At the Center for Sustainability and the Global Environment (SAGE), we examine the connections between natural resources, technology, policy, human health, security, and changes in the global environment. Our staff and students conduct cutting-edge research on these critical problems, and disseminate that knowledge through innovative teaching and outreach at the University of Wisconsin-Madison.
During the past half-century, human activities have changed our planet at an astonishing rate. Global population more than doubled, and food, water and fuel use increased three- to seven-fold. The results include changing climate patterns, diminishing land and freshwater resources, deteriorating air and water quality, emerging diseases, and increasing threats to human health and security. These problems will worsen unless we change global patterns and modes of resource use, and implement adaptive strategies.
To find effective solutions, we need to understand the changing relationships between human actions and Earth's complex environmental systems. This requires interdisciplinary research that forges new links between traditional scientific fields. Positive change also requires integration of the latest science into real-world decision-making and public policy, with the ultimate goal of sustainably managing our planet's natural resources - the air, water, land and biological diversity upon which all life depends into the future.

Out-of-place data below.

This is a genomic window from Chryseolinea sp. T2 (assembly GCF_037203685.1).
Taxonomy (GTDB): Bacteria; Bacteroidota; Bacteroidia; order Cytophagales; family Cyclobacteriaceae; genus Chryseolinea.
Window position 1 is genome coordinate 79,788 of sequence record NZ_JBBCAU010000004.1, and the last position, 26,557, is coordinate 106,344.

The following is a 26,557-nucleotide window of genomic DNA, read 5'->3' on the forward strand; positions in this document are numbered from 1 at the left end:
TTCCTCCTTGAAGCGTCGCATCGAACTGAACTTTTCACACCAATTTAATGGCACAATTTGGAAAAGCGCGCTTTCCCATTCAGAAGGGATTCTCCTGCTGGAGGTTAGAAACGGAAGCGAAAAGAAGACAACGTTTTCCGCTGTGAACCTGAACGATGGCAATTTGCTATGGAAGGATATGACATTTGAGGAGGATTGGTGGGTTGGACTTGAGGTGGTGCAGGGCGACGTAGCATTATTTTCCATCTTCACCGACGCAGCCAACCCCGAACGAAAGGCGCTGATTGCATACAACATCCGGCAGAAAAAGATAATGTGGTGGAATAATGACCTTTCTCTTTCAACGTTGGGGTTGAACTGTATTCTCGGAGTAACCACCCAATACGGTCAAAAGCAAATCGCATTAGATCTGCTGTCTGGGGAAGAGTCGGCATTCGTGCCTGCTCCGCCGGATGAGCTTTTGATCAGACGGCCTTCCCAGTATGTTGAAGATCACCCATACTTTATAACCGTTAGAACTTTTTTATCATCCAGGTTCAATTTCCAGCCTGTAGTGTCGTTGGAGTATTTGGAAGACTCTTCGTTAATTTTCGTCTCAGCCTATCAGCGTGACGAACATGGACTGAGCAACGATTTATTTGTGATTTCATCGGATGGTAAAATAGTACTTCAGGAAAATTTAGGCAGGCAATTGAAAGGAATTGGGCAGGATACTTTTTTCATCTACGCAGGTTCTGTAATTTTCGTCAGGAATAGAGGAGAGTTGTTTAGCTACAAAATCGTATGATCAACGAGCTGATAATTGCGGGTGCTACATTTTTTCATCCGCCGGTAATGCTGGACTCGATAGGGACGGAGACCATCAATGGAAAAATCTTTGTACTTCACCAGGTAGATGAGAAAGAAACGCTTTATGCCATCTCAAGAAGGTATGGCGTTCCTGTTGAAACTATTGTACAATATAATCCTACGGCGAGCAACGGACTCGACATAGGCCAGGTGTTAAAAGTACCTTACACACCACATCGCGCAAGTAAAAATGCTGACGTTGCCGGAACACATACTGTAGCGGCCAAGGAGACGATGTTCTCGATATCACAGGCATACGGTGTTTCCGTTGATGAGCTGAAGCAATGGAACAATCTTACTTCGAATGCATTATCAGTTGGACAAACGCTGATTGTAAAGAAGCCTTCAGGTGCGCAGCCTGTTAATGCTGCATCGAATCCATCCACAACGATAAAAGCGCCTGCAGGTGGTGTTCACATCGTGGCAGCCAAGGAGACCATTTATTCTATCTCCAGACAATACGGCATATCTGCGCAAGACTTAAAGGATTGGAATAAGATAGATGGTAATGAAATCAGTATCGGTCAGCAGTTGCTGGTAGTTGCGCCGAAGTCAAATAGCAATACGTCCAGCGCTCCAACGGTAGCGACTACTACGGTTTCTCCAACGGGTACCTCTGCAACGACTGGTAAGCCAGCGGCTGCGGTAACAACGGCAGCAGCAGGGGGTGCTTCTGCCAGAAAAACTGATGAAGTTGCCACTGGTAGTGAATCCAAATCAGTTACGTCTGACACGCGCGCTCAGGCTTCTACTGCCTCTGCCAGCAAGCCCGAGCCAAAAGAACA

SAGE is a research center in the Nelson Institute for Environmental Studies at UW-Madison, with about fifty faculty, scientists, students, and staff examining cutting-edge environmental challenges and solutions. With strong collaborations and cross-fertilization both within and outside SAGE, we are able to contribute to the scientific and policy discourse on agriculture, air quality, climate, energy, public health, urban environment, and water. Our work is supported by government research grants, corporate gifts, and private funds, with results published in the academic literature and often reported in the popular press.